Belén is a 2nd year Political Science - International Relations major in John Muir College. Her preferred gender pronouns are she/her/hers. This year she will be serving as one the two Yield and Access Coordinators.
She was born and raised in Oaxaca, Mexico up to the age of seven and has since lived in San Diego, CA. As a college first-generation Latina, Belen highly values access to higher education as a gateway to a more just and equitable society. She hopes to create quarterly programs and events that will help the current and future Latin@ students and their families feel welcomed and supported at UC San Diego. Through out the entire school-year she will also help plan and coordinate the SPACES Overnight Program for newly admitted students.
Belen is an active member of MEChA, La Fe, and Migrant Rights Awareness (MiRA). She is part of the OASIS Summer Bridge family and the Chancellor's Associates Scholars Program community. Her two-cents of advice: "Remember to validate yourself and validate others. We all need support and encouragement. You have the capacity to do something greater than yourself!"
Daniel Osberto Gonzalez
Daniel Osberto Gonzalez, from Downtown, Los Angeles, is a fourth year student from Earl Warren College pursuing a Bachelor’s of Science in Clinical Psychology with a concentration in Science and Technology as well as Theatre and Dance. Daniel identifies himself as a first generation American cis-gendered heterosexual Mayan-Guatemalan/Salvadorian Male. His gender pronouns are he, him, and his name.
Currently, Daniel is a 2Excel Mentor with the Office of Academic Support and Instructional Services (OASIS) with eleven femtees/mentees facilitating their development, success, and empowerment in the university system. He is also a pro-active Peer Educator with the Campus Advocacy, Resources, and Education (CARE) at the Sexual Assault Resource Center (SARC) advocating for a change in campus culture that promotes consent, healthy relationships, and effective bystander intervention for all students, staff, and faculty on-campus.
His involvements on-campus are LaFe as well as Intervarsity Christian Fellowship USA that allows students to learn about the context of social justice in their faith to further empower their established socio-cultural and ethnic identities.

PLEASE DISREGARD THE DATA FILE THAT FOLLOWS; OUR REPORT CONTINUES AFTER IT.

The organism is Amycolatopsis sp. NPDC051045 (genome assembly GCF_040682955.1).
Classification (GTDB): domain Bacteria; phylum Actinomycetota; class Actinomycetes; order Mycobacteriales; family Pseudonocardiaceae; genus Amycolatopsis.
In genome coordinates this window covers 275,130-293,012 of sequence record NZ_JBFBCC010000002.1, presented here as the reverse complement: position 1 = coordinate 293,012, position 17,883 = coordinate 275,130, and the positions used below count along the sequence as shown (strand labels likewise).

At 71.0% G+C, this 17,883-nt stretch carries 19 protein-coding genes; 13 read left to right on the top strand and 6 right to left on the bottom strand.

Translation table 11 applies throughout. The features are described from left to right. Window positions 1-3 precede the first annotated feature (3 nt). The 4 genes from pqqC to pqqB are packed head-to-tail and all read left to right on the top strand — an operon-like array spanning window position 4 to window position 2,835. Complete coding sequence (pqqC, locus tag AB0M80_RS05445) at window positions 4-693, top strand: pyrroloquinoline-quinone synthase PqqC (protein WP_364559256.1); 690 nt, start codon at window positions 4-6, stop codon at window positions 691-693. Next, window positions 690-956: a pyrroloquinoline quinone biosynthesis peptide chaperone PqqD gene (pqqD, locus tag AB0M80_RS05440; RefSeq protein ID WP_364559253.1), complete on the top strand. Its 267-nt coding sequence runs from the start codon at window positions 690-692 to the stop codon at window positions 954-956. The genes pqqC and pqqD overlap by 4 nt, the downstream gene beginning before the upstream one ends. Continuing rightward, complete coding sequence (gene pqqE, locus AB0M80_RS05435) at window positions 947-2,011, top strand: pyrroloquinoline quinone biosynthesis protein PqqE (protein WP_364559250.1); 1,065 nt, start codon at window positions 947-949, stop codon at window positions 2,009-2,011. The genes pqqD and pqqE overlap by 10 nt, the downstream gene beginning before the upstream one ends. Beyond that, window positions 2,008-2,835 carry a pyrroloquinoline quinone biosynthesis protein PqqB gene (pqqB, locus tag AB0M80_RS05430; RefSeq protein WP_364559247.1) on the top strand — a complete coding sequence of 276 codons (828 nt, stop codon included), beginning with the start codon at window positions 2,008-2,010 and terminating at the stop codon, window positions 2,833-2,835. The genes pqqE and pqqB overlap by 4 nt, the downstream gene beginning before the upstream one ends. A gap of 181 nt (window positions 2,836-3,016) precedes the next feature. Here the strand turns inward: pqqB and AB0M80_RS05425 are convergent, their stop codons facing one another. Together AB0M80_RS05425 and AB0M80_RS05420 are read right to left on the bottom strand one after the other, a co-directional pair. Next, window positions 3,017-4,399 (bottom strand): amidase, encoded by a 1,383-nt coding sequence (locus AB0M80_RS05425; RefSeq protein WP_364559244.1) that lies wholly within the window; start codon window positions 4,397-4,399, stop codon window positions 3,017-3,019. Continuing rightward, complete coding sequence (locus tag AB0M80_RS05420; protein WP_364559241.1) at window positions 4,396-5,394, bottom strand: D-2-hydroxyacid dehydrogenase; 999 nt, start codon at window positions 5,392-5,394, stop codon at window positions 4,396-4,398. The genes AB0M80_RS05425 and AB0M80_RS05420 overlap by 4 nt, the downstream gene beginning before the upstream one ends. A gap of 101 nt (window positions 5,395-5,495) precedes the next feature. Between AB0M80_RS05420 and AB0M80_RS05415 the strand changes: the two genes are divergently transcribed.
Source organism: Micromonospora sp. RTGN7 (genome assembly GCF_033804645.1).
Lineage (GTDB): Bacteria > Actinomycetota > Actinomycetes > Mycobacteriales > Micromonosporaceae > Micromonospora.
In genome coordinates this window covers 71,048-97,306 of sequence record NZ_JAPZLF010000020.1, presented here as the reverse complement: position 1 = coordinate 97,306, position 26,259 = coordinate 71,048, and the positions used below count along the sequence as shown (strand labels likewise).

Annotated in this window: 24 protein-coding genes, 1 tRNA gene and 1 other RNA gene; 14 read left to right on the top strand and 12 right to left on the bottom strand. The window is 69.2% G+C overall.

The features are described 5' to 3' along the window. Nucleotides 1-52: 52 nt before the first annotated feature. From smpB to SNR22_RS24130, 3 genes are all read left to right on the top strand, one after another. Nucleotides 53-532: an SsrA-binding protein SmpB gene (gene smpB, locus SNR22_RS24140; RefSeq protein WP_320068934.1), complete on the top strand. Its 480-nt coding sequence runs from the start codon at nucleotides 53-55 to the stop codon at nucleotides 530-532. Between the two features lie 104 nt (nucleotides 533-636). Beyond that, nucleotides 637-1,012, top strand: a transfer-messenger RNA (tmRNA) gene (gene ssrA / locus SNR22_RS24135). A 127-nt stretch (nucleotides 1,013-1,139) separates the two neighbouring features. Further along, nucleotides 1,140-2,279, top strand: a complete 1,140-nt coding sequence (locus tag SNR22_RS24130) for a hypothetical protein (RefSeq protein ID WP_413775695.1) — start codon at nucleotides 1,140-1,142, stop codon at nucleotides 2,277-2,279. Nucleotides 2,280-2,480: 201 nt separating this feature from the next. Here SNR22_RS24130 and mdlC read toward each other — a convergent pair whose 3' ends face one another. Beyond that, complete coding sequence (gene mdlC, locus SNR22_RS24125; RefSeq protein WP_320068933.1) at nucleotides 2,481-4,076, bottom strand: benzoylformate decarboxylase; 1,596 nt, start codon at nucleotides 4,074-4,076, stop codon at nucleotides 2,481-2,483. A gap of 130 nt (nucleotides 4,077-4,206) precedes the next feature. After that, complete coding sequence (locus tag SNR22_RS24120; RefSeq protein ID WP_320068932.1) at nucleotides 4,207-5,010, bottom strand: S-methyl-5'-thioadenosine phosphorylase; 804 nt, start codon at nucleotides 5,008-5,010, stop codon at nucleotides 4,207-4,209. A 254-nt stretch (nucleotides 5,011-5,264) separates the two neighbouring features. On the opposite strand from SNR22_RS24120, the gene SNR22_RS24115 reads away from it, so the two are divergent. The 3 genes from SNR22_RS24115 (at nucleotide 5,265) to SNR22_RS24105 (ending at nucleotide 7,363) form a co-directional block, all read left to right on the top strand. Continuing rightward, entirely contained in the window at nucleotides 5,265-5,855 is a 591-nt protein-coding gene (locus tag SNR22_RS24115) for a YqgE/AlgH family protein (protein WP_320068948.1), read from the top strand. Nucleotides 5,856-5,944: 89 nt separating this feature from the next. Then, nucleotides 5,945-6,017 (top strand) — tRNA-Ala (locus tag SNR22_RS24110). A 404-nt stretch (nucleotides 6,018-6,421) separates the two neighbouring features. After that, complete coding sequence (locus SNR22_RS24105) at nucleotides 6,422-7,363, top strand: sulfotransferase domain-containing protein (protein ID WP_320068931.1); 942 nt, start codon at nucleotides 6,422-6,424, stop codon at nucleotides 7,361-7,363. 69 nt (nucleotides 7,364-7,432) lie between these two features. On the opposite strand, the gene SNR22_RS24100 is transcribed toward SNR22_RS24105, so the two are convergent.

After his undergraduate career, he intends to pursue a Joint-Master’s Program in Public Health and Social Work or a Joint Master’s Doctoral Program in Public Health via Health Policy to advocate against all forms of violence (e.g. physical/non-physical, socio-political, economic, and environmental) through the formation of effective policies that will promote equity in underserved local or international communities.
Hello my name is Christian Gonzalez Reyes, but I would prefer to be called Chris amongst my friends. You want to learn a bit about me? How genuine of you, sit down and get ready to know a bit about me. I don’t really know how to write these biographies, so hopefully the following makes sense- it’s going to be scattered facts by the end.
I was born in Anaheim and have been living there my whole life- with the exception of like two months but that does not count! Back at home are my two parents, my three brothers and my two sisters- I am the second oldest in the family. I don’t really know what to talk about from my life, so I’ll focus most of this piece on how I became the person I am today. I was the type of person to not see the importance of my own culture until I became a University student. Coming to UCSD has shown me that I come from a rich culture and amazing traditions. My love for the Spanish Language and my newly acquired love for the culture from my Chicano culture has made me decide to pursue a double major in Spanish Literature and Mathematics. Alongside the interest in my culture, the efforts of my parents have helped me grow into a person who genuinely cares about people. Seeing my parents go through hardships have made me aim for a better future for myself and for my parents. As it can be seen, family, especially my parents, is the center of my life alongside my personal interests. My personal interests, that make me who I am, include: Youtube, Music, and socializing with close friends. For the future, hopefully I can look back and say I am who I want to be. I may be a work in progress right now, but I want to be able to at least impact the life of one individual. I still may not know what I want to do, but helping and caring about individuals is what I have in mind.
Hatchly Galindo Moreno